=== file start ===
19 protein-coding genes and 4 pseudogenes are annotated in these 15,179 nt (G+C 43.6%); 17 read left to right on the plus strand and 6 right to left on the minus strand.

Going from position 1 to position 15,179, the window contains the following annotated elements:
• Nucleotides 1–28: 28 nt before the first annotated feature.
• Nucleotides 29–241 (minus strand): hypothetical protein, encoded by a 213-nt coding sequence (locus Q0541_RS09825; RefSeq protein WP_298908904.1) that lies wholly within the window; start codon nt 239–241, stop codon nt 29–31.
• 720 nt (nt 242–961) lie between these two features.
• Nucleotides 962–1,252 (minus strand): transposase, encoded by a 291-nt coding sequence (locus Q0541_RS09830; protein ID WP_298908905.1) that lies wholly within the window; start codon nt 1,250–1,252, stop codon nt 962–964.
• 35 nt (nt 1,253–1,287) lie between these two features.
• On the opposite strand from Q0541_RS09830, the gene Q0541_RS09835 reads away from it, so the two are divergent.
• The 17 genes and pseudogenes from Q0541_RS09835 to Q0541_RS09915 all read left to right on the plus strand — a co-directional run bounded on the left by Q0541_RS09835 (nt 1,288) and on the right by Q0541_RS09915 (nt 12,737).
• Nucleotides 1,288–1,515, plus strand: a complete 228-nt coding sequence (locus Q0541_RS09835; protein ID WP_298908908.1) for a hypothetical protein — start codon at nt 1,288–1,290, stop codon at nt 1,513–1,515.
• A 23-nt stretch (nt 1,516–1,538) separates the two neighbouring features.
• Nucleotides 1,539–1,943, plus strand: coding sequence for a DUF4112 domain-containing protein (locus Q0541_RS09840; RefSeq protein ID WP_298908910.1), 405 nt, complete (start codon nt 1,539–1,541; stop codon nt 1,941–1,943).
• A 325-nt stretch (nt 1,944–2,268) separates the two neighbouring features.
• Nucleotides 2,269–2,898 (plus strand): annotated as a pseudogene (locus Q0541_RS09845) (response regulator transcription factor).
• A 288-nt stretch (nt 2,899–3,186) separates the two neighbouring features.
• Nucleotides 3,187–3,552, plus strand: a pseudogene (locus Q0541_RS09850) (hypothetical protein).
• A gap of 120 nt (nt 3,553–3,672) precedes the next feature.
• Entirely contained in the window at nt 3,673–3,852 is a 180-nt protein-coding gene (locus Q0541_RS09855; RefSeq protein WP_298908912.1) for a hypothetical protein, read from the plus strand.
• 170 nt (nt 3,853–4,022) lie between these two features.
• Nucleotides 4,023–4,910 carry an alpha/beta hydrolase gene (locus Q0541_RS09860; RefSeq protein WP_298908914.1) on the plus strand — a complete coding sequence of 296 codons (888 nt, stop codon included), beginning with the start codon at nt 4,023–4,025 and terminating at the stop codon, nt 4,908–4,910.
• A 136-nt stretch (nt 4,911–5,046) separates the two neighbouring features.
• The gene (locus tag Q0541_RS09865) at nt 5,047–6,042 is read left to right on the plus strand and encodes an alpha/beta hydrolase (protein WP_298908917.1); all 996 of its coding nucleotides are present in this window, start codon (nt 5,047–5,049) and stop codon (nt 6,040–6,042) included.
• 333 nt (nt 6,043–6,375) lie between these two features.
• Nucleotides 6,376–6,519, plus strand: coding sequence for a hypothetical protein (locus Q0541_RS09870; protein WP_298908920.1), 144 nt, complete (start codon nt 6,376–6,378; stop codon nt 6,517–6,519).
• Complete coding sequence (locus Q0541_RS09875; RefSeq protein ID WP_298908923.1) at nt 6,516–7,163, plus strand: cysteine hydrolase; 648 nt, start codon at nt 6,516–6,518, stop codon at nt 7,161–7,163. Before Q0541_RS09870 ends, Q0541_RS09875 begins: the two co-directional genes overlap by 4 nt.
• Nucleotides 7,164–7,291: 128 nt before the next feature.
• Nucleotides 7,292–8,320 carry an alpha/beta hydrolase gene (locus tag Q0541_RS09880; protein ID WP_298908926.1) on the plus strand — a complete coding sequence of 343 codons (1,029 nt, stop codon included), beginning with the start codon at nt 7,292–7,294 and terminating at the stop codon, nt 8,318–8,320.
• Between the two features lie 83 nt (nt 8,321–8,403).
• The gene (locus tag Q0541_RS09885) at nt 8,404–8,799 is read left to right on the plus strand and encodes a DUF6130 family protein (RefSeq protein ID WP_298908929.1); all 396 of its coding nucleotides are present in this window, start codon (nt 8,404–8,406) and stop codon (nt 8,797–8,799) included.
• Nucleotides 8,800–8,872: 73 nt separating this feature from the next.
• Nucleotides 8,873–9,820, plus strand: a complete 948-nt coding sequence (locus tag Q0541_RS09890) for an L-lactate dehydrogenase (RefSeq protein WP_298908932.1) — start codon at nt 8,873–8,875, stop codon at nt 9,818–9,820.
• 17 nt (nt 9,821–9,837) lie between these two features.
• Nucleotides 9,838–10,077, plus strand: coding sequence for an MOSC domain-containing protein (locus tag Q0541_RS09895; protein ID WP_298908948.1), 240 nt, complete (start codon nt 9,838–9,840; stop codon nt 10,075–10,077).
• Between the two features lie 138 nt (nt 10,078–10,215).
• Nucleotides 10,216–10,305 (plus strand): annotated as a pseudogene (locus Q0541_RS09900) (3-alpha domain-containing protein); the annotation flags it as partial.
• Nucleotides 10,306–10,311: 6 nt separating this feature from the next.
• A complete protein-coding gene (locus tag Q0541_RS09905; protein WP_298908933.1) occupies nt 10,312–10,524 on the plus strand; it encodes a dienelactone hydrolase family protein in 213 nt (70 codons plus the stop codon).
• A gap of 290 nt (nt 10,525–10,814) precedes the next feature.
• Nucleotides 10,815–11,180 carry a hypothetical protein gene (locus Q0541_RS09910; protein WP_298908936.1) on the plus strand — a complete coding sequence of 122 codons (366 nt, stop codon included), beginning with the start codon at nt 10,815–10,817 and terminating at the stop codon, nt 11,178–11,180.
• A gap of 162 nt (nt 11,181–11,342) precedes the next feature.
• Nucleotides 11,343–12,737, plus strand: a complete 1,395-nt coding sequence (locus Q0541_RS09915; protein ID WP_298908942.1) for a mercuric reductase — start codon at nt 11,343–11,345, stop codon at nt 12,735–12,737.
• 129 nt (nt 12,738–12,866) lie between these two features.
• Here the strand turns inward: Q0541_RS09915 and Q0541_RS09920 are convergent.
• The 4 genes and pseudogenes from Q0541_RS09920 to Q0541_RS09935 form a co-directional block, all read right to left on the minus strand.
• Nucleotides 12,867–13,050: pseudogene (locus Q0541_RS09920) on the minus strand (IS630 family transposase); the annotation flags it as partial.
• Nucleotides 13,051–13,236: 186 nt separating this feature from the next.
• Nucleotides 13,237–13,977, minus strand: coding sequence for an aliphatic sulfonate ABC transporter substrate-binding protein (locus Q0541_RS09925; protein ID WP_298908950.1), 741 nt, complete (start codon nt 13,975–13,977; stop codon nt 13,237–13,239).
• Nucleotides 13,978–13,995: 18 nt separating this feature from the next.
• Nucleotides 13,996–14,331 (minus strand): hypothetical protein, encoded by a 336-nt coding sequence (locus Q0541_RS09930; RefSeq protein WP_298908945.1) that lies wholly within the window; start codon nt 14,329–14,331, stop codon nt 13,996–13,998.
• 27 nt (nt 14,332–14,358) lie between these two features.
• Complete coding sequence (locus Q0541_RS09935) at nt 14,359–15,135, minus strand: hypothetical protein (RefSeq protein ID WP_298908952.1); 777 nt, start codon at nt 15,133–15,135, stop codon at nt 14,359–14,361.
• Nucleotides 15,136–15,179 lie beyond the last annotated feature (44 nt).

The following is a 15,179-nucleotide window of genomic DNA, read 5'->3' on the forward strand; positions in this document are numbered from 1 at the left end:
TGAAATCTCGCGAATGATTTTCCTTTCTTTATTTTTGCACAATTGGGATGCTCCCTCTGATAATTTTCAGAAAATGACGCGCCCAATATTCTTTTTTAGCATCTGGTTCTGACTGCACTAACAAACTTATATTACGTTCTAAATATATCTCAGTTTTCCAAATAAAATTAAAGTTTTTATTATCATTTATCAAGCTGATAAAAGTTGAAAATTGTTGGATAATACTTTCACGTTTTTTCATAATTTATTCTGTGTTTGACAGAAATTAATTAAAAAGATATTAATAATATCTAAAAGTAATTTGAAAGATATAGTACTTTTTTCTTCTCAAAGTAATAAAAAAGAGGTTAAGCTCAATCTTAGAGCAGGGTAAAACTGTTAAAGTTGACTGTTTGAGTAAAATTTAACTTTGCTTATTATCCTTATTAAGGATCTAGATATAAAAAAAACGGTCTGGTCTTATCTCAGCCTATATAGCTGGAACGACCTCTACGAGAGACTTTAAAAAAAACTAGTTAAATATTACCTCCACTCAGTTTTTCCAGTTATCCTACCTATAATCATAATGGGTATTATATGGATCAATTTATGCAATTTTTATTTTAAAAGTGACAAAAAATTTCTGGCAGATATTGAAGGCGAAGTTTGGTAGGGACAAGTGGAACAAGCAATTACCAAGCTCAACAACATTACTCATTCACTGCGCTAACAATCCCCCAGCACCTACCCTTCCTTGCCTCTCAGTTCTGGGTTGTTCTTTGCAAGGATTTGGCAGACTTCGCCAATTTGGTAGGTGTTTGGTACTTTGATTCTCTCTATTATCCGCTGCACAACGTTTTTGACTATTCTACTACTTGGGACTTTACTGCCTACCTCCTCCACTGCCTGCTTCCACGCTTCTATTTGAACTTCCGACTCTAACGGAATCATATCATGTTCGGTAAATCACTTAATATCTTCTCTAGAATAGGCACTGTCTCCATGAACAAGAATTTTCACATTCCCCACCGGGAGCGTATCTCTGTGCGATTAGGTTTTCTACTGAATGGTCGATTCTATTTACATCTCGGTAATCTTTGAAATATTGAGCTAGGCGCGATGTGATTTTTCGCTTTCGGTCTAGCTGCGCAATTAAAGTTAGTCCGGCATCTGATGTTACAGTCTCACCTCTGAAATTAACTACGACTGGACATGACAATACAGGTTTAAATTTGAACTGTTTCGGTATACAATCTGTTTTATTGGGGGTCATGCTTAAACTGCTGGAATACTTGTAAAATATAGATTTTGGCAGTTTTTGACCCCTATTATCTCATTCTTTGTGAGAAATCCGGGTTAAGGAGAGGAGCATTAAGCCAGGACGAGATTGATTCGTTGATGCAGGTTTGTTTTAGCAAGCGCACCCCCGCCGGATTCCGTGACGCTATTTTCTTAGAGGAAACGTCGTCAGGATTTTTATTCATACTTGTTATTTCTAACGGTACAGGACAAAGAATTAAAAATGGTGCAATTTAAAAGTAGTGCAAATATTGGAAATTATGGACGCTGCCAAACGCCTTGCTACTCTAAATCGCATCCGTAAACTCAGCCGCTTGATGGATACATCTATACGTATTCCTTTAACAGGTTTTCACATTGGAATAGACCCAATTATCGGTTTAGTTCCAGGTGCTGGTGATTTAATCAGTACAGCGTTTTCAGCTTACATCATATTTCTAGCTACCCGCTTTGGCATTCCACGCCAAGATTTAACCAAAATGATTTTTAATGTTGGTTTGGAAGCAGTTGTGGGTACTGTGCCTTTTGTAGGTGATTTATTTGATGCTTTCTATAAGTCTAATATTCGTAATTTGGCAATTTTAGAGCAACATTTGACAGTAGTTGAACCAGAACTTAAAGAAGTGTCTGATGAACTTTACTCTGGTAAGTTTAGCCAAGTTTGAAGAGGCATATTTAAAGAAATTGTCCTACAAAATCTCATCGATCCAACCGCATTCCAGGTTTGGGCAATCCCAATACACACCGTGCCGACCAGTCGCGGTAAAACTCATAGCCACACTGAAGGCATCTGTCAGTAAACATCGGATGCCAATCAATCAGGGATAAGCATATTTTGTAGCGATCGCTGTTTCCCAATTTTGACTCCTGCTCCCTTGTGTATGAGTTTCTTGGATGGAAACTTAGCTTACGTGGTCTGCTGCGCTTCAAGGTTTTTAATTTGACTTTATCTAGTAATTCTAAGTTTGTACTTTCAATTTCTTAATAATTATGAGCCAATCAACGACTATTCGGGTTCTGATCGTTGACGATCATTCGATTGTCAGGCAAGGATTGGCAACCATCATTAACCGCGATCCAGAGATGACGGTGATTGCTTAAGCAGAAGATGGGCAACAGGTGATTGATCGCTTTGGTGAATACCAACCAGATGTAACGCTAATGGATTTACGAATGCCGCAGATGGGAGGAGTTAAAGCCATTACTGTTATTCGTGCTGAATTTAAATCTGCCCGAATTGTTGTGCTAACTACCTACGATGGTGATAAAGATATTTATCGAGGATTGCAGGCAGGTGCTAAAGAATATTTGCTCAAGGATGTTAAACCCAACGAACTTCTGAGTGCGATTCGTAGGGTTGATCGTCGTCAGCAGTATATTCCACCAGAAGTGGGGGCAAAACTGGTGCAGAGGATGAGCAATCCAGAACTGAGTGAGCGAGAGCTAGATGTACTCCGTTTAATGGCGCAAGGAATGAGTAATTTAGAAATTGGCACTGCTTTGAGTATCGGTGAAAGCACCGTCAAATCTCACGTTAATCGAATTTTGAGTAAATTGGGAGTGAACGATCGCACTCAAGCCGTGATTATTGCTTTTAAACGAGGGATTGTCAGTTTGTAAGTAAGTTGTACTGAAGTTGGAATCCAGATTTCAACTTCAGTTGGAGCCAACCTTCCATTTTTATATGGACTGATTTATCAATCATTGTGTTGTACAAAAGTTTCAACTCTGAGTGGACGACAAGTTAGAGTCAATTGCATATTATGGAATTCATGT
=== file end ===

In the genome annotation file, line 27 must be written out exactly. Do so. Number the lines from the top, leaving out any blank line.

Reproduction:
• Nucleotides 7,292–8,320 carry an alpha/beta hydrolase gene (locus tag Q0541_RS09880; protein ID WP_298908926.1) on the plus strand — a complete coding sequence of 343 codons (1,029 nt, stop codon included), beginning with the start codon at nt 7,292–7,294 and terminating at the stop codon, nt 8,318–8,320.